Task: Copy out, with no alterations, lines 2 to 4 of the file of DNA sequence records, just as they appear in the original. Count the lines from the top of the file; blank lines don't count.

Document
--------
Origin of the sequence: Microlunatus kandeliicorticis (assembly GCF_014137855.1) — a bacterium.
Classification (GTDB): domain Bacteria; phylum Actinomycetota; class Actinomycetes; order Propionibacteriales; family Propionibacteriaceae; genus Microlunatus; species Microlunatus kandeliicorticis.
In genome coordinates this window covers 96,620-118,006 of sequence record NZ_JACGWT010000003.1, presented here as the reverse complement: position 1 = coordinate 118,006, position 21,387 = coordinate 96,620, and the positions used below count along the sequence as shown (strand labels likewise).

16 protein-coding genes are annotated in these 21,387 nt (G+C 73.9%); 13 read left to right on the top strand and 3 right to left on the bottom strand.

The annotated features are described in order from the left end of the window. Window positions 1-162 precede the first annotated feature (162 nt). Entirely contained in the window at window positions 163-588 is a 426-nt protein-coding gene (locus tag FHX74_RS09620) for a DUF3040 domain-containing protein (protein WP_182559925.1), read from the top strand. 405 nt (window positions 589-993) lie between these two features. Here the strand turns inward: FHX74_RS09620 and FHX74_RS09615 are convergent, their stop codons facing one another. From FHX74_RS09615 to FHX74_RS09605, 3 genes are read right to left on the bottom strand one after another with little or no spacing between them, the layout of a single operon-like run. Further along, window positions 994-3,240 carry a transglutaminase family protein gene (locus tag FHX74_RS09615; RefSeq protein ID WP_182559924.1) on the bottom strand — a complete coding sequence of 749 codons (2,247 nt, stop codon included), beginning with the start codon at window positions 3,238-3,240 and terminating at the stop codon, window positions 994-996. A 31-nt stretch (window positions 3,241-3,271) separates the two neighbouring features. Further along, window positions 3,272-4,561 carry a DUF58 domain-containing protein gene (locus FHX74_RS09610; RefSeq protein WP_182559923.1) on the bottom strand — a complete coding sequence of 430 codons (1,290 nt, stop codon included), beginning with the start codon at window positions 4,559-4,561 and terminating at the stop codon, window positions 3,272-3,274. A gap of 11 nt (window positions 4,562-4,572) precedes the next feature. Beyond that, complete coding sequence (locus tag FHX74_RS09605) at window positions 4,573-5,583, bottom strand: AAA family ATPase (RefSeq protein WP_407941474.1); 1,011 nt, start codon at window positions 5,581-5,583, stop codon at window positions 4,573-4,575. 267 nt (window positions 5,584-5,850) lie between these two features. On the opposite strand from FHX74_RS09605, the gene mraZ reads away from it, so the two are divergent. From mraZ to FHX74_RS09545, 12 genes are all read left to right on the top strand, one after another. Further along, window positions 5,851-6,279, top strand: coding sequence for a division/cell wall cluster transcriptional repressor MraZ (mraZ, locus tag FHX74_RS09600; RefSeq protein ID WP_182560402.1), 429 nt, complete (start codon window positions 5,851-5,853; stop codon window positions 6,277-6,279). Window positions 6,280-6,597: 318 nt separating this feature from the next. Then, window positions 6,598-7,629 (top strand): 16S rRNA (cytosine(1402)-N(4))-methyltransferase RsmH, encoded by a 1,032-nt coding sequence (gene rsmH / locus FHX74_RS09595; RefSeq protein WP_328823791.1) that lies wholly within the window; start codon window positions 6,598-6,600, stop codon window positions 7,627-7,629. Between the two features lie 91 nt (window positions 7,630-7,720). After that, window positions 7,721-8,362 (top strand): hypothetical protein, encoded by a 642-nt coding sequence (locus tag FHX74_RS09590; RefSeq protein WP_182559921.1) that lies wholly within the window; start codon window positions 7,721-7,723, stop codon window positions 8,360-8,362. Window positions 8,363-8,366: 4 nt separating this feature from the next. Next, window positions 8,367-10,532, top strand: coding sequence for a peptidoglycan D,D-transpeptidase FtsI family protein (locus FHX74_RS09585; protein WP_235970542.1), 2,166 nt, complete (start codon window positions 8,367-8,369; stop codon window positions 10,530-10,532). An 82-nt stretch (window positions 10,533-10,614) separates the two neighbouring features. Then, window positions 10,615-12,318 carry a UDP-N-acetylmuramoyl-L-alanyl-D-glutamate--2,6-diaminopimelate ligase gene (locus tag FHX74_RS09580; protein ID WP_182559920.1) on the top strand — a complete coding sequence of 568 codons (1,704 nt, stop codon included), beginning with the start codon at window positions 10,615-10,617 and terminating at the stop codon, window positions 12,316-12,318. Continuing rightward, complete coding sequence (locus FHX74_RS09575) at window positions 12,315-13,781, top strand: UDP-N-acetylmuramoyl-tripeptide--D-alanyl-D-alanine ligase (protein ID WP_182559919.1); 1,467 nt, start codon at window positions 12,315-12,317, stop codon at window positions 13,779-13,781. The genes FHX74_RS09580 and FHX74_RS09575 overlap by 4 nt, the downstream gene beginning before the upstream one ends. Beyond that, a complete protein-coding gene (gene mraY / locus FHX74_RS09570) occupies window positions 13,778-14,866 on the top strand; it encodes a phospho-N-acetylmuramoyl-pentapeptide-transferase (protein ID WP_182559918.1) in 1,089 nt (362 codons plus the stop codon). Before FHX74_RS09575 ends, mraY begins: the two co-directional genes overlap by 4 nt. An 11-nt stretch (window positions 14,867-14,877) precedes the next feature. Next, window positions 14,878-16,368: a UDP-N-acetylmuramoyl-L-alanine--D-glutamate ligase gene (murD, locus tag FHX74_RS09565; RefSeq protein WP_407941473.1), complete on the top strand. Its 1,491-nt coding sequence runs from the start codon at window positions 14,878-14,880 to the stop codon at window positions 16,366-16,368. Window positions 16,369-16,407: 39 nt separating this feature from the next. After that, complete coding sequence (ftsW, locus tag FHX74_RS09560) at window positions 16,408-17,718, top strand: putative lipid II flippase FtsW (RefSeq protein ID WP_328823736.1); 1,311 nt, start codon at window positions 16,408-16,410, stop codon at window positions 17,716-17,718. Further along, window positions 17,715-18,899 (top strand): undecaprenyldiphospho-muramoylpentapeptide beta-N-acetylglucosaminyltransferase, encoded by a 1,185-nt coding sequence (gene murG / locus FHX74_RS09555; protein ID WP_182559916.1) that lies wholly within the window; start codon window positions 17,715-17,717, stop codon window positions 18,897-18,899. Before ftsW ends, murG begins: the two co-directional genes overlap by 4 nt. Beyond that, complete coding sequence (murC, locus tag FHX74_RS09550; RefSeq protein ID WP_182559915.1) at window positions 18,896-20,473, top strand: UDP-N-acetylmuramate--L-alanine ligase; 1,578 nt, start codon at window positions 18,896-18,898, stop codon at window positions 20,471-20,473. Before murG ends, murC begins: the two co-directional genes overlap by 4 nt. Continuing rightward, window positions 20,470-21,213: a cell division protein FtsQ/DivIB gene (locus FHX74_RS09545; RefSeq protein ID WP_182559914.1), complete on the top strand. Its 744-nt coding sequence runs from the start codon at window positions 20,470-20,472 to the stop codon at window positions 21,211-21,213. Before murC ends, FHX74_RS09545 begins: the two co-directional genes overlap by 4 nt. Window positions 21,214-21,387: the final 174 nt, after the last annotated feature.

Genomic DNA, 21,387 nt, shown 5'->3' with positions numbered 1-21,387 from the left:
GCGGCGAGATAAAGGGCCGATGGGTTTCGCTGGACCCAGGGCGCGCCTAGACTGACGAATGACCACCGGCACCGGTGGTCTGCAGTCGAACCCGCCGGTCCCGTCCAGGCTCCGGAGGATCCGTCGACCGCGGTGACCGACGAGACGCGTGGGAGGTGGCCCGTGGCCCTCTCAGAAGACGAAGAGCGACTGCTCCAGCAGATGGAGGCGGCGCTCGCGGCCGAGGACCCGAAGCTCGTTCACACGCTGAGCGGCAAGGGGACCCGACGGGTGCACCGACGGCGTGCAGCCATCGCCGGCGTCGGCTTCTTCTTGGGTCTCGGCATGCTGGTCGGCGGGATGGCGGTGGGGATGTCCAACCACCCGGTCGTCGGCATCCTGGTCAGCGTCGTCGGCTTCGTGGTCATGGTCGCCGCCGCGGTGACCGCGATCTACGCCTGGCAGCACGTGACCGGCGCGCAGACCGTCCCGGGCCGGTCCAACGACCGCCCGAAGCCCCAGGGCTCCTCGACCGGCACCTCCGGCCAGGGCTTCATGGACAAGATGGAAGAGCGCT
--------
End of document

Classification (GTDB): domain Bacteria; phylum Actinomycetota; class Actinomycetes; order Propionibacteriales; family Propionibacteriaceae; genus Microlunatus; species Microlunatus kandeliicorticis.
In genome coordinates this window covers 96,620-118,006 of sequence record NZ_JACGWT010000003.1, presented here as the reverse complement: position 1 = coordinate 118,006, position 21,387 = coordinate 96,620, and the positions used below count along the sequence as shown (strand labels likewise).

16 protein-coding genes are annotated in these 21,387 nt (G+C 73.9%); 13 read left to right on the top strand and 3 right to left on the bottom strand.